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18 February 2017 Individual response to neoadjuvant chemotherapy assessed with optical mammography in patients with breast cancer
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We report an optical mammography study on eight patients with breast cancer who underwent neoadjuvant chemotherapy. Of these eight patients, six were responders (tumor size decreased by more than 50%) and two were nonresponders (tumor size decreased by less than 50%). The goals of this study are (1) to characterize the temporal evolution of the hemoglobin concentration ([HbT]) and saturation (SO2) in breast tissue during the course of treatment in responders and non-responders, and (2) to define a quantitative index that is capable of identifying responders and nonresponders during treatment. We found that both [HbT] and SO2 decreased by a greater amount in responders than in non-responders during therapy. This result applied to both cancerous and healthy breast, but the discrimination of responders and non-responders was more significant with SO2 measurements in the cancerous breast. A cumulative response index defined in terms of SO2 measurements in the cancerous breast achieved a 100% sensitivity and 100% specificity for the identification of responders and non-responders at therapy midpoint. These results confirm the potential of optical mammography in assessing response to neoadjuvant chemotherapy during treatment, thus offering the opportunity to consider alternative options to ineffective treatment regimens.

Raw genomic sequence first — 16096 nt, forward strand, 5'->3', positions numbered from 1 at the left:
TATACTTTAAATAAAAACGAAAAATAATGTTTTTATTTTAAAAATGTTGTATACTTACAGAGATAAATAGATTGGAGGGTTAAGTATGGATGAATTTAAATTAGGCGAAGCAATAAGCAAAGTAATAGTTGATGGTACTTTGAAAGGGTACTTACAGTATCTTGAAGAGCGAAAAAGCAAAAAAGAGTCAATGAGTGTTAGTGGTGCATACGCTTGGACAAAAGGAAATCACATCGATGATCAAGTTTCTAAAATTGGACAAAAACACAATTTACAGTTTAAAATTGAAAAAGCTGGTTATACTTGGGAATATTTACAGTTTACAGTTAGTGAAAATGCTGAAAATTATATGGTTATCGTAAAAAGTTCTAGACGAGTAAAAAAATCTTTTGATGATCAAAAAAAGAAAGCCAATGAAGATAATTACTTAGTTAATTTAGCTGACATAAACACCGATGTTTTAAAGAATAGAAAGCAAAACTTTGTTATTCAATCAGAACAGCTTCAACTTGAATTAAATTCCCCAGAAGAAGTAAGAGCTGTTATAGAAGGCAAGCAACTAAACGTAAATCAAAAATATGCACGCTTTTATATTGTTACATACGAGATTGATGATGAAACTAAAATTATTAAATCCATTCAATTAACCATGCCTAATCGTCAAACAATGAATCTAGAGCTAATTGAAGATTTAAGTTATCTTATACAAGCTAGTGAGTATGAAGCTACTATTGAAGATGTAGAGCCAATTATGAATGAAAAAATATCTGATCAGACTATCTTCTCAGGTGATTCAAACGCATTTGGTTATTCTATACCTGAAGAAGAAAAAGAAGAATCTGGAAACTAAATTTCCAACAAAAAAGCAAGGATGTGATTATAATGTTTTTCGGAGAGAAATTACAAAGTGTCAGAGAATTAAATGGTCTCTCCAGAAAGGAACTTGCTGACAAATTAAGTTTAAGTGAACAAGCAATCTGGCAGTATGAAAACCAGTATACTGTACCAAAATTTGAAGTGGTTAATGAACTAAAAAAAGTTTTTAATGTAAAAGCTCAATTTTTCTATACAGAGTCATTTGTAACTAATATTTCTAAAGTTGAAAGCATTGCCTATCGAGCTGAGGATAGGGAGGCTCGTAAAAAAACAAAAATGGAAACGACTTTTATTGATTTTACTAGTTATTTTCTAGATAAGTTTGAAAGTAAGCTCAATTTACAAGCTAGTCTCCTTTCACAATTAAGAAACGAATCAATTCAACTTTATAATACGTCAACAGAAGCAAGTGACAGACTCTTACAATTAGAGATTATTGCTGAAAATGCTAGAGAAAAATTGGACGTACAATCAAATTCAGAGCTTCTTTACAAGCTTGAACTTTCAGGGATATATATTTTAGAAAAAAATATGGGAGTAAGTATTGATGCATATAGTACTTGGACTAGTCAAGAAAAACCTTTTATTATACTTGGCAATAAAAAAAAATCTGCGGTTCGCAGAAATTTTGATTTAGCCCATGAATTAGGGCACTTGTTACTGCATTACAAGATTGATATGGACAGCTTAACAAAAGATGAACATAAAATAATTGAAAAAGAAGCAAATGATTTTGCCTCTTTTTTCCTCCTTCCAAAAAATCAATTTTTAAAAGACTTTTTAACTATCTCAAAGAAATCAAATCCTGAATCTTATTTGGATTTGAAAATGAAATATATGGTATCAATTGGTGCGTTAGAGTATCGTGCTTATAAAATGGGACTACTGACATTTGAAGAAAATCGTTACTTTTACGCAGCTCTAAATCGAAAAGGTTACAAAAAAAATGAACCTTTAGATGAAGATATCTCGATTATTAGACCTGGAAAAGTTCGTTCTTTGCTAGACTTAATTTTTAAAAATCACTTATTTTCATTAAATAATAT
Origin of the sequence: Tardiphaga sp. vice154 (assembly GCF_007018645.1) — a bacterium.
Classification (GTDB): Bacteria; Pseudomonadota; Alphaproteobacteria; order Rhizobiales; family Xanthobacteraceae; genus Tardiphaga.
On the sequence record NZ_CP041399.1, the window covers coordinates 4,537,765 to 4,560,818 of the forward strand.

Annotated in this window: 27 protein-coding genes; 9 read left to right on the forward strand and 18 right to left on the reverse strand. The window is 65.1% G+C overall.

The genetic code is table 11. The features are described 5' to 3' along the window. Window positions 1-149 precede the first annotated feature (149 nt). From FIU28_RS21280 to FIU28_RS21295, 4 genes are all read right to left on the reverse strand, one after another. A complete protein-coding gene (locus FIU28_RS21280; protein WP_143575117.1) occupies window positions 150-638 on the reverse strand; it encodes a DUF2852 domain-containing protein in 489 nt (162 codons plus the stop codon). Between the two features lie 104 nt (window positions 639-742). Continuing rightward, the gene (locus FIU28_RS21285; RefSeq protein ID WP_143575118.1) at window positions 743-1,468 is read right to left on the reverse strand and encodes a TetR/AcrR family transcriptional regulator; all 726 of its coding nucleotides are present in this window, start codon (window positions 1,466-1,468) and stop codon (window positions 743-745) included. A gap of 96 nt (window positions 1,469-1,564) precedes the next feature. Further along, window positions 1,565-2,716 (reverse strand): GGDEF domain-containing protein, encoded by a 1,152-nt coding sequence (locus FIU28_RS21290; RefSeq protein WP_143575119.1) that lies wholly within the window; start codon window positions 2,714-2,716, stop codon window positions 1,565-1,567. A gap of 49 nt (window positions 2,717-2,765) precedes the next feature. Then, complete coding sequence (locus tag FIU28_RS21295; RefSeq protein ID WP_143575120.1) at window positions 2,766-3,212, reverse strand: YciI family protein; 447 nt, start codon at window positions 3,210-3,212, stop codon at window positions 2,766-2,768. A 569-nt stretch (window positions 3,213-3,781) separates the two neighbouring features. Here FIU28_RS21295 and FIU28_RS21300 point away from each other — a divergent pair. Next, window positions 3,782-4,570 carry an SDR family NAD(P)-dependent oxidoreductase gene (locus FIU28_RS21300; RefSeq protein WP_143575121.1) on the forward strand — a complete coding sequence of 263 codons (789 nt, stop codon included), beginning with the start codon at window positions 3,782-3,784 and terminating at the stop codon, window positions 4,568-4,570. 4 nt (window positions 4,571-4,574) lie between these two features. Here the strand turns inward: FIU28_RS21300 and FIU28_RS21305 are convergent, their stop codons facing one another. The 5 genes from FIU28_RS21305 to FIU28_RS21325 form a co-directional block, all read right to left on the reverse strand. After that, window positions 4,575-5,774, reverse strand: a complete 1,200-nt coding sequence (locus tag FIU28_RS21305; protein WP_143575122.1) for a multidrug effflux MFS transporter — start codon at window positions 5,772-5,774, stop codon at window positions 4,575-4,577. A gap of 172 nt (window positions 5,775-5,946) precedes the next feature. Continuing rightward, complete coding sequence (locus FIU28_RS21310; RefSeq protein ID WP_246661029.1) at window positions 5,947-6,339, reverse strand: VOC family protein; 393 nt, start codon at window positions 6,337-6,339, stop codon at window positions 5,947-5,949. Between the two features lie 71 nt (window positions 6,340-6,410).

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Pamela G. Anderson, Nishanth Krishnamurthy, Sirishma Kalli, Angelo Sassaroli, Shital S. Makim, Roger A. Graham, and Sergio Fantini "Individual response to neoadjuvant chemotherapy assessed with optical mammography in patients with breast cancer", Proc. SPIE 10059, Optical Tomography and Spectroscopy of Tissue XII, 100590L (18 February 2017);

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